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Last Updated: Monday, 15 November, 2004, 09:18 GMT
Public welcome at baby's funeral
Ruth and Luke Winston-Jones
Ruth Winston-Jones took Luke's case to the High Court
The mother of a nine-month-old boy who died last week after a high-profile "right to life" legal case has said his funeral will be open to the public.

Luke Winston-Jones, who was terminally ill with heart and breathing problems, died early on Friday morning.

His mother Ruth Winston-Jones said "a celebratory service" would be held at Aberffraw on Anglesey on Saturday.

Last month, Luke was at the centre of a High Court battle between Liverpool's Alder Hey Hospital and his family.

The two sides had disagreed about the care Luke would receive if his condition worsened.

Medical experts had been concerned about the effects of further "aggressive" treatment, but Ms Winston-Jones did not want any treatments ruled out in advance.

Luke Winston-Jones in hospital
Luke was born in January in Bangor's Ysbyty Gwynedd

The High Court ruled that doctors could withhold mechanical ventilation, but, in a last-minute concession, decided he could still have the chance to receive cardiac massage.

Ms Winston-Jones said that people who had followed Luke's case would be welcome at Saturday's funeral, which starts at 1200 GMT.

"We are having a celebratory service," she said.

"Anyone who loved Luke, who followed his story and respected and believed in Luke can come and celebrate Luke's life."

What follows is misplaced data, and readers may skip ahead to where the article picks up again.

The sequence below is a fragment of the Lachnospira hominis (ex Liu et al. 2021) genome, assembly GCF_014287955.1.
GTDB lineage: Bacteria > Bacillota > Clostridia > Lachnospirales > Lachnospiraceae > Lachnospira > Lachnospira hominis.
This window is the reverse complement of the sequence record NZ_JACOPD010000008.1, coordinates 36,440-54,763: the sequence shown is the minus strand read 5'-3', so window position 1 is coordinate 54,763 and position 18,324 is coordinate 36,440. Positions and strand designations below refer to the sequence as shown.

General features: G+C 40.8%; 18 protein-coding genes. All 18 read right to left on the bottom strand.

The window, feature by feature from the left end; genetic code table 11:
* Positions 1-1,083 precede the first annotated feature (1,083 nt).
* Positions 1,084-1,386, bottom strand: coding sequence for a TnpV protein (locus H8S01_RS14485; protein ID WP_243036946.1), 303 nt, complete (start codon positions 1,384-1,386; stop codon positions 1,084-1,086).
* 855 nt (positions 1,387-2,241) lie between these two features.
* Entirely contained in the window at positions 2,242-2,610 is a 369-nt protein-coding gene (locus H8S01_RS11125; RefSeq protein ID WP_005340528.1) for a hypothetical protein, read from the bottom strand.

Shortly after Luke's death, his family demanded an inquiry into the care he was given at Alder Hey hospital in the hours before he died.

A trust spokesman said Luke's condition had "significantly deteriorated" and "extensive resuscitation" had proved unsuccessful.

In response to the family's call for an inquiry, a spokesperson for Alder Hey hospital said it could not respond to specific allegations, but "refutes allegations that Luke did not receive the best care and attention at Alder Hey."

Luke's mother Ruth Winston-Jones outside court
Luke's case was the focus of media attention

Luke, who had the rare Edwards Syndrome, died at Alder Hey Children's Hospital in Liverpool - he had never left hospital.

Few babies who are born with the condition, which severely affects most organs of the body, survive beyond a year.

Luke was born by emergency Caesarean at a Bangor hospital, Ysbyty Gwynedd, on 30 January.

Due to his serious cardiac defects, including two holes in the heart, he was then moved to Alder Hey.

Luke's case went to the High Court only two weeks after a judge ruled that another seriously ill baby, Charlotte Wyatt, should not be given aggressive treatment but should be allowed to die peacefully.

Why the case went to court

Baby Luke loses fight for life
12 Nov 04 |  North West Wales
Surgeon plea for sick baby
10 Nov 04 |  North West Wales
Doctors win right to let baby die
22 Oct 04 |  North West Wales
Q&A: Luke Winston-Jones' case
22 Oct 04 |  Health
Mother agrees baby cannot recover
21 Oct 04 |  North West Wales

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